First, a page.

YouTube // TED-Ed
YouTube // TED-Ed

Can You Solve the Bridge Riddle?

YouTube // TED-Ed
YouTube // TED-Ed

If you like river crossing puzzles, you'll love this video. In a slight twist on the "cross the river with these annoying restrictions" formula, this TED-Ed lesson has you escaping zombies across a rickety bridge. With a few tries, you may be able to solve this...or you can just let the solution be explained to you. (Note: there is no "trick" or way-outside-the-box thinking; you just have to think through the different timing scenarios.)

For more on this, check out the TED-Ed lesson page.

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Can You Solve This Ice Cream Cone Riddle?
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How much is an ice cream cone worth? In this visual riddle by Budapest-based artist Gergely Dudás (who posts comics on Dudolf.com), the answer requires a little math.

The riddle asks you to determine how much an ice cream cone, a scoop of white-colored ice cream (let’s call it vanilla), and a scoop of pink-colored ice cream (let’s call it strawberry) are worth, according to the logic of the puzzle.

Stare at the equations for a while, then scroll down for the answer.

A math riddle that asks you to figure out what numbers each ice cream cone or scoop represents
Gergely Dudás

Ready?

Are you sure?

OK, let's walk through this.

Three ice cream cones multiplied together are equal to the number 27. Since 3 multiplied by 3 multiplied by 3 equals 27, each cone must be equal to 3.

Moving on to the next row, two ice cream cones each topped with a scoop of vanilla ice cream added together equal 10. So since each cone equals 3, the vanilla scoops must each equal 2. (In other words, 3 plus 3 plus 2 plus 2 equals 10.)

Now, a double scoop of vanilla on a cone plus a single scoop of strawberry on a cone equals 11. So if a double-scoop of vanilla equals 4 (2 plus 2) and each cone is equal to 3, the strawberry scoop must equal 1. (Because 4 plus 6 equals 10, plus 1 for the strawberry scoop equals 11.)

And finally, one vanilla scoop on a cone, plus one empty cone, plus a double-scoop of strawberry and a single scoop of vanilla on a cone, all together equals 15. One scoop of vanilla on a cone is equal to 5 (2 plus 3), and an empty cone is equal to 3. Two strawberry scoops plus one vanilla scoop plus one cone can be calculated as 1 plus 1 plus 2 plus 3 (which comes out to 7). So together, one vanilla scoop (5) plus one cone (3) plus a triple scoop with two strawberries and one vanilla on a cone (7) equals 15.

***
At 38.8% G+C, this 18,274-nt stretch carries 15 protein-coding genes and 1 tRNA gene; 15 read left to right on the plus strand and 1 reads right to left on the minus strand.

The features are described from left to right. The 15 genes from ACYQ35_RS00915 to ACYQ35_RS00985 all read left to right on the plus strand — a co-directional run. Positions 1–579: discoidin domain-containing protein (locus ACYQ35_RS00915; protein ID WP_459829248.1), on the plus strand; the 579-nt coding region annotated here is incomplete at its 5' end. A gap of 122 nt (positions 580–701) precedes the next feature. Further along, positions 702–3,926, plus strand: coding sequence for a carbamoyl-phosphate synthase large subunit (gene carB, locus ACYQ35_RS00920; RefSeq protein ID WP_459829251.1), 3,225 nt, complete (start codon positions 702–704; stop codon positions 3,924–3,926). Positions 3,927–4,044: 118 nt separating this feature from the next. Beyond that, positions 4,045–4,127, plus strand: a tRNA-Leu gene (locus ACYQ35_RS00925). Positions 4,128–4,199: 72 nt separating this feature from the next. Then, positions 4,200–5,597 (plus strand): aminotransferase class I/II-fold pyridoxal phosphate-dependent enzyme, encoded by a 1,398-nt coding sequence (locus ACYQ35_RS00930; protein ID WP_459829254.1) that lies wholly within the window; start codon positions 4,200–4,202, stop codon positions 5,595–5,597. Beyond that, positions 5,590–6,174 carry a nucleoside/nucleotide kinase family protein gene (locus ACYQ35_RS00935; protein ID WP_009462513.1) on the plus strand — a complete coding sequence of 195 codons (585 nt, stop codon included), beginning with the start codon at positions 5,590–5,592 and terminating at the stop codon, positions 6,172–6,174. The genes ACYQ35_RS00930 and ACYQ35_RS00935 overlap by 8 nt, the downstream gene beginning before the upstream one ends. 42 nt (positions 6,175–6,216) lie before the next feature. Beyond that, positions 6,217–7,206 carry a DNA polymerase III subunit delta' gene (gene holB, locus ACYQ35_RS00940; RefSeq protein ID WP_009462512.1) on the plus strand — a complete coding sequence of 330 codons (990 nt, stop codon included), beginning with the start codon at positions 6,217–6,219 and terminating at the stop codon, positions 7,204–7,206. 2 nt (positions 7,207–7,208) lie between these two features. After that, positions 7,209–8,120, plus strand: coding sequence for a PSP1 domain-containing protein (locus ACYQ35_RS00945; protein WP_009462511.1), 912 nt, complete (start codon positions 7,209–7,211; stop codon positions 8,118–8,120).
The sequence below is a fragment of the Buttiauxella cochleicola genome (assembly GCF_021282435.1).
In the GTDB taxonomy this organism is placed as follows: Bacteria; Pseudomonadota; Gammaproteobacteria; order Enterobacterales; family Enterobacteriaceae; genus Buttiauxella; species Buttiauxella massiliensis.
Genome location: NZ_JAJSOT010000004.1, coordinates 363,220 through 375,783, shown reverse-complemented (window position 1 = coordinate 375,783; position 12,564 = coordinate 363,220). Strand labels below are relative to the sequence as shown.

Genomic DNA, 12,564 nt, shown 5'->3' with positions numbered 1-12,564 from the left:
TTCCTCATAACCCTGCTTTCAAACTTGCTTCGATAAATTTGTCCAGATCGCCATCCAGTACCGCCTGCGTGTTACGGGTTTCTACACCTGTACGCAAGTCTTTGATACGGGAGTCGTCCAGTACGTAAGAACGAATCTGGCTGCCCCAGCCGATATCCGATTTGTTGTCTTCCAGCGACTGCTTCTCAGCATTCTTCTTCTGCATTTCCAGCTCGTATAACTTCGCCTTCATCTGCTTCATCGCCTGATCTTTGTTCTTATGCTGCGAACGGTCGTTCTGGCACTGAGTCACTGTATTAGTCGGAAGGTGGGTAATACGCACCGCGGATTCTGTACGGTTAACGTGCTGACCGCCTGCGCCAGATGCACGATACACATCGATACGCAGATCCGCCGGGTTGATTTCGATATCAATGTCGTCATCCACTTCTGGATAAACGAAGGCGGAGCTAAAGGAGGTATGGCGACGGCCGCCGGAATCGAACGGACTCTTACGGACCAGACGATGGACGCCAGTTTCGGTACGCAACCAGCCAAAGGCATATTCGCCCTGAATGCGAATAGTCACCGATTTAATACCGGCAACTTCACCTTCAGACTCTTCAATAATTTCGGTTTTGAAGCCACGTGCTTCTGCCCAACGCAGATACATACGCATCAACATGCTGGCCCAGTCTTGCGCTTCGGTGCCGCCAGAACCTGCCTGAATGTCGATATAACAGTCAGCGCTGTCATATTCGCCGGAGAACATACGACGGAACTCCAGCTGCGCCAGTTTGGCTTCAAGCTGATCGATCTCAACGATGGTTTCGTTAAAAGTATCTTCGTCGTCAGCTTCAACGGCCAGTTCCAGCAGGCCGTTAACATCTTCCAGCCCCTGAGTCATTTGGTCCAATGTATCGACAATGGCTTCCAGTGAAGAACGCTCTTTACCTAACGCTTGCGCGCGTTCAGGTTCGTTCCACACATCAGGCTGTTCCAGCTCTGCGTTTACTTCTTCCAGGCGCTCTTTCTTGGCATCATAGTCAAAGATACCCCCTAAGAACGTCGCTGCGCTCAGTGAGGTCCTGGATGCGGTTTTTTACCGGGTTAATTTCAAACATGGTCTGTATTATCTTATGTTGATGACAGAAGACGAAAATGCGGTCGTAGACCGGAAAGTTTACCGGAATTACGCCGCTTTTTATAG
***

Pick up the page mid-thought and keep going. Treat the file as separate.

And there you have it.

A cartoon-style legend that shows that one cone equals 3, one white scoop equals 2, and one pink scoop equals 1.
Gergely Dudás

If frozen dairy-themed challenges are your thing, he also has a hidden image puzzle that challenges you to find the lollipop in a field of ice cream cones. Check out more of his work on his website and Facebook.

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This Math Problem for 8-Year-Olds Left Parents Stumped
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Life for grade-schoolers has changed a lot in just a few decades. While students growing up in the pre-digital age had to suffer through insanely difficult homework in silence, kids (and their parents) today can share their frustrations on the internet.

According to Over Sixty, the latest assignment to go viral comes from the parenting message board Mumsnet. After posting their 8-year-old child's math homework on a forum, user lucysmam quickly saw that the other parents were just as baffled by it. Here's the problem:

“On the coast there are three lighthouses. The first light shines for 3 seconds, then it is off for 3 seconds. The second light shines for 4 seconds, then it is off for 4 seconds. The third light shines for 5 seconds, then it is off for 5 seconds. All three lights have just come on together.

When is the first time that all three of the lights will be off together?

When is the next time that all three lights will come on at exactly the same moment?”

Give up? The answer the parents came up with was 6 seconds for the first question and 120 seconds for the second one. The question becomes easier when you think of the lighthouses this way: The first one lights up every 6 seconds, the second one lights up every 8 seconds, and the third one lights up every 10 seconds. To calculate when all the lights will coincide, you need to find the lowest number divisible by six, eight, and 10, which comes out to 120.

When it comes to head-scratching elementary school lessons, this problem is just the start. If this viral problem is any indication, 6-year-olds have it even worse than 8-year-olds.

[h/t Over Sixty]

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